Key Verses: “Look, these are my mother and brothers. Anyone who does the will of my Father in heaven is my brother and sister and mother!” Matthew 12:49-50

We all know the expression, “You can choose your friends, but you can not choose your family.” What we mean when we say this is that regardless of our differences we are united as members of the same family.

Getting along with each other was probably as much of an issue for the original twelve disciples as it is for us today. Under normal circumstances, the disciples should never have been in the same group. Simon, one of Jesus’ disciples, was a zealot (Luke 6:15, Acts 1:13). The name itself describes one who is filled with zeal and prepared to fight for what he believes. The Zealots differed from the other groups of Jesus’ time. The Pharisees believed that it was God’s will for them to live in the culture where God had placed them, but to remain pure, resisting the temptation and trials of the age. The Sadducees sought the good life and power in prominent positions. The Zealots however, confronted opposition head on. Today we would call them extremists, taking the fight to anyone who opposed them. The Romans described them as ‘bandits’ and on occasion ‘terrorists.’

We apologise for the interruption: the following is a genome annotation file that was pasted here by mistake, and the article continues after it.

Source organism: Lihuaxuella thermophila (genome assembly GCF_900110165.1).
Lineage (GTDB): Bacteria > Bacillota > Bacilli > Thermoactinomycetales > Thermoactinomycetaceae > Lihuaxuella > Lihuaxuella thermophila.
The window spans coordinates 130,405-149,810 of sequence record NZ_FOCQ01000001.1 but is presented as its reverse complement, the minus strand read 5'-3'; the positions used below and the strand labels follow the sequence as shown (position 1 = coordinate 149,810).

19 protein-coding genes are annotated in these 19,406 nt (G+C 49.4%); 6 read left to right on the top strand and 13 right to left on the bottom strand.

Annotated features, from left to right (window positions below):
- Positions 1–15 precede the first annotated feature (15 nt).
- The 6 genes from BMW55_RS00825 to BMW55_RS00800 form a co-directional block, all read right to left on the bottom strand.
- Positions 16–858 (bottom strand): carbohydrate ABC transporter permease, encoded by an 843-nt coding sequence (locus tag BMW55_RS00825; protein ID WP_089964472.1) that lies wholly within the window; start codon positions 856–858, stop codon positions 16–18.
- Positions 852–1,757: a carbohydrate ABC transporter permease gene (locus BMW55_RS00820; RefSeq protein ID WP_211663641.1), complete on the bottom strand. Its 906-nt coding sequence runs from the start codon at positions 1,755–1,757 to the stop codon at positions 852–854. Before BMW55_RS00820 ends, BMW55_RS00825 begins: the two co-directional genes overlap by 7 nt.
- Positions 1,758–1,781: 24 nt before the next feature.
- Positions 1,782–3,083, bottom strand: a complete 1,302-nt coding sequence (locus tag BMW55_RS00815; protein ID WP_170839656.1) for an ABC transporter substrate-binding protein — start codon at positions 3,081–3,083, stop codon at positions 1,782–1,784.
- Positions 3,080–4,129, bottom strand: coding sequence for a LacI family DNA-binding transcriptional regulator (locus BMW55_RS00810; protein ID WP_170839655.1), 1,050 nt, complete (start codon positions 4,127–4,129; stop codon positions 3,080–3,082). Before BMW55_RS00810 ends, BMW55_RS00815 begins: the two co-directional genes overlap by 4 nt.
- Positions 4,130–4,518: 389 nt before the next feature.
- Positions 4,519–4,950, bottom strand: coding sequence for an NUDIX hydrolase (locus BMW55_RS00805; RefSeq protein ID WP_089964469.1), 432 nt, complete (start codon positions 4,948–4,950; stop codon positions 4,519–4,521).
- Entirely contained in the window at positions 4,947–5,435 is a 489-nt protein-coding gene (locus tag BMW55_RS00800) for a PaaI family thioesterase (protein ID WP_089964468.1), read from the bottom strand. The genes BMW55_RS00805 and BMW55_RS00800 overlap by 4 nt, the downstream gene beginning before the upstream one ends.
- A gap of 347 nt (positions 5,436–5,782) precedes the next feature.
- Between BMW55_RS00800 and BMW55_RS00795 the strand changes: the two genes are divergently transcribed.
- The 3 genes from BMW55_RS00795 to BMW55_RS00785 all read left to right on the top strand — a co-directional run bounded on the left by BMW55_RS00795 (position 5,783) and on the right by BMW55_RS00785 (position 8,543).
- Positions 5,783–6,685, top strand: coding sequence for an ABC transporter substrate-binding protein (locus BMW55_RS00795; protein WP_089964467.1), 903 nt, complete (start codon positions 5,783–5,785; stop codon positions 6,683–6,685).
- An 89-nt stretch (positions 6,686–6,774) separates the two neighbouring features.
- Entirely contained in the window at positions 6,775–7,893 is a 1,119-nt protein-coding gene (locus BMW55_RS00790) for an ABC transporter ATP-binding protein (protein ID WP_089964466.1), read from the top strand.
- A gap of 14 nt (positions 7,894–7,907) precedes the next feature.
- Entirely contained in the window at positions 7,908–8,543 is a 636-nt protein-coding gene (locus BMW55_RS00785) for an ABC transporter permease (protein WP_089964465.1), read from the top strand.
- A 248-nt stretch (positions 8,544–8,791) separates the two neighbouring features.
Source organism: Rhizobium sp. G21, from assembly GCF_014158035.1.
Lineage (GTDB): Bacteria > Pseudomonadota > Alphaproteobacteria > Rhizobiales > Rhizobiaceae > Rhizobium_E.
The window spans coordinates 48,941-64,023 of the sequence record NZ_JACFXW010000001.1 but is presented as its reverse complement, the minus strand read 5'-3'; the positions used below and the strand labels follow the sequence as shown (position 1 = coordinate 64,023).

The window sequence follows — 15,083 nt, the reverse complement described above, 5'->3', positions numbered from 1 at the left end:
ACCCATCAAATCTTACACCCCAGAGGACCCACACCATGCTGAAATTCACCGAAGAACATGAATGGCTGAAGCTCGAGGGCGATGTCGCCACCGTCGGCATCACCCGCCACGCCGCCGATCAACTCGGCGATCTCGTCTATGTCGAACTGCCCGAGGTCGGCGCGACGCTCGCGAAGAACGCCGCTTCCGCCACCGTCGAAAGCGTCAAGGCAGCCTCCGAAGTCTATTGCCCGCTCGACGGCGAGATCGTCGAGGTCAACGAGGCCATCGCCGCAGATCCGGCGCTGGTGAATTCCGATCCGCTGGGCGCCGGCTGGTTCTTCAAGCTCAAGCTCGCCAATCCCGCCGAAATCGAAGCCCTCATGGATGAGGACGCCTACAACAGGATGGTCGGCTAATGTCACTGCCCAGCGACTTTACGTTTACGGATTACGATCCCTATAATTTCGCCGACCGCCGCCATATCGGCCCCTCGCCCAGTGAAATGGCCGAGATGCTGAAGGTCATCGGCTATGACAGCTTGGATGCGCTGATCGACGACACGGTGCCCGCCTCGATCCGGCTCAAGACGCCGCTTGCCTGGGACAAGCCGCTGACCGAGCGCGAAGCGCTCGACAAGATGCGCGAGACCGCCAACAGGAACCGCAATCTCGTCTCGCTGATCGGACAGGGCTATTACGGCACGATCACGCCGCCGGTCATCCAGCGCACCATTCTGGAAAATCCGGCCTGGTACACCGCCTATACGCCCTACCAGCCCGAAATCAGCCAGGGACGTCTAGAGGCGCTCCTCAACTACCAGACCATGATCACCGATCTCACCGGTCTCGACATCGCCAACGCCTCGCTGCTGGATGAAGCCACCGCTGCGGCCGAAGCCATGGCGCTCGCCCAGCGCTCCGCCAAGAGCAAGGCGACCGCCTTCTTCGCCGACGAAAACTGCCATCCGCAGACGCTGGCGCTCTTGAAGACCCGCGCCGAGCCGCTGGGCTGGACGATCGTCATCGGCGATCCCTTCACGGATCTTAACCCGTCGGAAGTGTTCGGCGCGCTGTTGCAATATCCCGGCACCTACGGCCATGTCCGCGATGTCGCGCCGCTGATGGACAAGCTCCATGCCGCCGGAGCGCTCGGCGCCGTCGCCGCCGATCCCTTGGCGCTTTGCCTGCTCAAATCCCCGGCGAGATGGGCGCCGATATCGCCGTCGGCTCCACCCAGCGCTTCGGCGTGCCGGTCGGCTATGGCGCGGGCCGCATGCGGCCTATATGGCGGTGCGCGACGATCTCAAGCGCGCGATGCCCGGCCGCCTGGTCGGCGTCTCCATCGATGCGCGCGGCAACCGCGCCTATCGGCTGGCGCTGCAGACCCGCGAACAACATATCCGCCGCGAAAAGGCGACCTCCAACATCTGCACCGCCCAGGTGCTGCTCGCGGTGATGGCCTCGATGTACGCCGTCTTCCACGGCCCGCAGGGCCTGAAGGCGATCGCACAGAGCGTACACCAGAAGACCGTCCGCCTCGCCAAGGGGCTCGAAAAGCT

Then there was Matthew, the tax collector. Tax collectors have never been the most popular people. When was the last time you heard someone excited to receive a visit from the taxman? In Jesus’ day, the Jews despised tax collectors because they worked for the enemy, Rome. If that was not a sufficient reason for their hatred, the fact that tax collectors would often overcharge their fellow Jews and pocket the difference made matters worse. They were not only considered to be traitors but also thieves.

Within Jewish society, no two groups resented each other as much as the tax collectors and the zealots, yet Jesus chose both of them. We would have been afraid these two would kill each other or at the very least want to avoid the hassle of the ongoing conflict between them. Yet Jesus knew the love of God was more powerful than the hatred of men. The fact that Jesus appointed two men of such incompatible worldviews demonstrates God’s power to unite us in Christ.

 

 

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